Tuesday, October 15, 2019 at 6:30 PM
Dr. William Hale Senior Center, Sunshine Room
330 Douglas Avenue, Dunedin

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Fall  Migration Bird Banding Research Project In Hammock Park

You are invited observe a bird banding conservation project in the Hammock and talk with the researchers who study these birds.

Pileated Woodpecker (Dryocopus pileatus) in the park. Photo: Don Solari

Pileated Woodpecker (Dryocopus pileatus) in the park. Photo: Don Solari

Environmental educator and master bander Jim McGinity will highlight one of the most spectacular events throughout the Americas... Bird Migration. Learn firsthand the important role of Hammock Park to a wide variety of migratory birds and what part the park plays in this research study. The research crew has moved to Caladesi Island, but will be banding birds for a special one-day-only in the Hammock.

Saturday, October 19, 2019
BANDING  FROM 8:00 AM To NOON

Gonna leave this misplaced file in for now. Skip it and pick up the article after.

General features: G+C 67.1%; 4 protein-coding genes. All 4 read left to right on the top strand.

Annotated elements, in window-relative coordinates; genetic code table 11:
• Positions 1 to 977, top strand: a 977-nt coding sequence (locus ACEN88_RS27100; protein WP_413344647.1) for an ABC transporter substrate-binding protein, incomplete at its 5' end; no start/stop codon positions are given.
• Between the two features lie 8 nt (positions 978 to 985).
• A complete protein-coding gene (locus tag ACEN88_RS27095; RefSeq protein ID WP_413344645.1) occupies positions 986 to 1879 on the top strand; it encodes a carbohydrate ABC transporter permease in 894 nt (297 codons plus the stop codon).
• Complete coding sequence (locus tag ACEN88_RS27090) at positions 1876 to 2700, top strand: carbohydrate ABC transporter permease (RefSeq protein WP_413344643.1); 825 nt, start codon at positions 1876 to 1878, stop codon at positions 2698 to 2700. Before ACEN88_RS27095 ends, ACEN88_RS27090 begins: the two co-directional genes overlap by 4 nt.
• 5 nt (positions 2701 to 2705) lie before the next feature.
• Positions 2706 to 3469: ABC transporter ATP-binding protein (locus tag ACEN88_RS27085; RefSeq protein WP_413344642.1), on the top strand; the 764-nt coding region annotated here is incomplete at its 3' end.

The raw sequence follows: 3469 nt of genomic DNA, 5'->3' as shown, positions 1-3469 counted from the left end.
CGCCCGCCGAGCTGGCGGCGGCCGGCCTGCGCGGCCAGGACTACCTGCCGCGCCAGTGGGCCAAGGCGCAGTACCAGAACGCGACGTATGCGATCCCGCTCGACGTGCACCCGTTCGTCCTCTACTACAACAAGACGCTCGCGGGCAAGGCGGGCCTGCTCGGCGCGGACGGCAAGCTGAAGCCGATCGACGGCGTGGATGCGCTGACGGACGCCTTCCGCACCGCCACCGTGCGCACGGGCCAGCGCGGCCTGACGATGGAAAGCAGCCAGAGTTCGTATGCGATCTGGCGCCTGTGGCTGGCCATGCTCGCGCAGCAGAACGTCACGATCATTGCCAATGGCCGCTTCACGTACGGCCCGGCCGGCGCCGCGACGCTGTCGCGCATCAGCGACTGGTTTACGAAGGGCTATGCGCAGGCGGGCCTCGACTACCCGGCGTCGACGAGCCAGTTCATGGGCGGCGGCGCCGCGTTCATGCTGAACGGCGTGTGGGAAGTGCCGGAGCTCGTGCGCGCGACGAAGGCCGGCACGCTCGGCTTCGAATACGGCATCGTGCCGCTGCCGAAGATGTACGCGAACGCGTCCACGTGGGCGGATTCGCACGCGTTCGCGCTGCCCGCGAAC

RESEARCHERS WILL BE ON KETTLES TRAIL
(SOUTH EAST OF PALM TRAIL)

hammockbirdbanding.wordpress.com


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Butterflies — Hammock’s Flower Trekkers

Two dozen butterfly aficionados battled 90° temperatures and mosquitoes to follow butterfly expert Tim Adams on a 2-hour discovery trek through the Hammock on June 15th.

Their goal was to count and identify the brightly colored butterflies that grace the park. 74 butterflies were counted and classified into 16 species. Noteworthy finds were a southern skipperling and an American lady. The skipperling is the smallest member of the North American skipper butterfly family.

Hammock Park Butterfly Count 2019

Tiger swallowtail — 1 Cassius blue — 2
Giant swallowtail — 1 Gulf frittilary — 2
Spicebush swallowtail — 5 White peacock — 31
Polydamas swallowtail — 1 Zebra longwing — 4
Dainty sulphur — 5 American lady — 1
Ceraunus blue — 3 Monarch — 5
Viceroy — 1 Fiery skipper — 6
White checkered skipper — 4 Southern skipperling — 1
Horace’s dustwing — 1  

Fern Trail Renovation Help Needed

The restoration and boardwalk construction for Fern Trail is slated to begin in the Fall. Fern Trail passes through one of the Hammock's most ecologically sensitive areas, and to protect it, the trail is being upgraded. The trail is subject to flooding during our rainy season, and the boardwalk will protect both visitors and the sensitive plants along the trail.